Breast cancer in rural and urban areas


Every year, CURE invites one advocate who is attending the San Antonio Breast Cancer Symposium to serve as a guest blogger. This year readers will be hearing from Bev Parker, PhD, a 24-year breast cancer survivor who is attending the symposium for the seventh year.The symposium got underway this morning with 9,000 participants, according to welcoming comments by C. Kent Osborne, MD. The day was filled with reports of fascinating research. I'll highlight the first plenary, which I found most noteworthy, and add some interesting points from other presentations.The opening plenary was a lecture given by Valerie Beral, MD, of the University of Oxford. She discussed an epidemiological perspective on the causes and prevention of breast cancer. Rural areas in the world have much less breast cancer, but diagnoses increase rapidly with urbanization. Today, one million cases of breast cancer are diagnosed every year throughout the world. At the current rate of urbanization, that number is expected to be two million by 2040.In rural areas, women on average have more babies, have them at younger ages, breastfeed more often, and breast feed longer than women in developed countries. Dr. Beral concluded that the incidence of breast cancer would be halved in developed countries if women maintained the same childbearing and lactation rates as those in undeveloped countries. She said that childbearing, lactation, and nutrition account for most, if not all, of the international differences in the incidence of breast cancer.According to Dr. Beral, women in developed countries will not change their childbearing and lactation rates. However, if they maintained healthy BMIs, did not take hormone replacement therapy, and did not drink alcohol, breast cancer diagnoses would be reduced by 20 percent. To address childbearing issues, Dr. Beral stated that short-term exposure in early adulthood to hormones of late pregnancy and lactation would give lifelong protection against breast cancer. She suggested that developing a hormonal vaccine to be given at that point of life should be a goal for the large-scale prevention of breast cancer. Below are some quick nuggets of information gleaned from various other presentation scattered throughout the day:>BIG 1-98 showed prolonged overall survival, after a 76-month update, for women who switched from tamoxifen to letrozole after 3 to 4 years.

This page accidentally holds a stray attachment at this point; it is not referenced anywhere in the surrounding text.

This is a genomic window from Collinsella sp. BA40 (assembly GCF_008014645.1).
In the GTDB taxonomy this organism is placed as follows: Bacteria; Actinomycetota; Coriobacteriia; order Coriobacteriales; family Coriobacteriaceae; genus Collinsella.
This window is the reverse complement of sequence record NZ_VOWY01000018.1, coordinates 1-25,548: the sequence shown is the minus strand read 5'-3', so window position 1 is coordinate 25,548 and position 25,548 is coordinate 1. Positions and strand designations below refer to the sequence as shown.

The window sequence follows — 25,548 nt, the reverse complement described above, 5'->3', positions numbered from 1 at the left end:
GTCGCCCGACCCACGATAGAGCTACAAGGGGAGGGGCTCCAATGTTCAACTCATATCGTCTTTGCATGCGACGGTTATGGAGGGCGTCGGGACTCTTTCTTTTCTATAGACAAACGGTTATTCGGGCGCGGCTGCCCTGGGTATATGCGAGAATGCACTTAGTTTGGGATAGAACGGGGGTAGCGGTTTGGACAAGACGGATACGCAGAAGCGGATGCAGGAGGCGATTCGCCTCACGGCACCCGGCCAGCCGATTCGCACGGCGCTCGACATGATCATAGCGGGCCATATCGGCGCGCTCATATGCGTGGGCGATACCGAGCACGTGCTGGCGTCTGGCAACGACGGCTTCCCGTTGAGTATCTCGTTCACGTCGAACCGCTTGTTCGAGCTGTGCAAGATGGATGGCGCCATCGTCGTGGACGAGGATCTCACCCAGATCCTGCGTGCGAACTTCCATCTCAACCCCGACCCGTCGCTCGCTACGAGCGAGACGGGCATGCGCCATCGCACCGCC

>The LACE study reported that 3 to 4 alcoholic drinks per week is associated with an increased risk of primary breast cancer in postmenopausal, overweight, and obese women.

>Women with a BMI greater than 25 have significantly high rates of breast cancer recurrence and death.

>Bisphosphonate use is associated with a 30 percent reduction in the risk of postmenopausal breast cancer after one year of use, and breast cancers that develop while taking bisphosphonates have a better prognosis.

>25 percent of breast cancer that is ER-negative at diagnosis can change to ER-positive at recurrence.More tomorrow!To read more articles from CURE's coverage of SABCS 2009, visit

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